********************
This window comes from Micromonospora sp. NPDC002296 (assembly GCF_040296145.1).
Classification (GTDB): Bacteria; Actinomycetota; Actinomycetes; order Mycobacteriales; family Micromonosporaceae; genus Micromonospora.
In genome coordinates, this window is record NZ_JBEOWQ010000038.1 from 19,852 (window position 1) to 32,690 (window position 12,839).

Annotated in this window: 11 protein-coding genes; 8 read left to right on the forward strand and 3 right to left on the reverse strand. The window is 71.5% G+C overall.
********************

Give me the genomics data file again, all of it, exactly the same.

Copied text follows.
This window comes from Micromonospora sp. NPDC002296 (assembly GCF_040296145.1).
Classification (GTDB): Bacteria; Actinomycetota; Actinomycetes; order Mycobacteriales; family Micromonosporaceae; genus Micromonospora.
In genome coordinates, this window is record NZ_JBEOWQ010000038.1 from 19,852 (window position 1) to 32,690 (window position 12,839).

Annotated in this window: 11 protein-coding genes; 8 read left to right on the forward strand and 3 right to left on the reverse strand. The window is 71.5% G+C overall.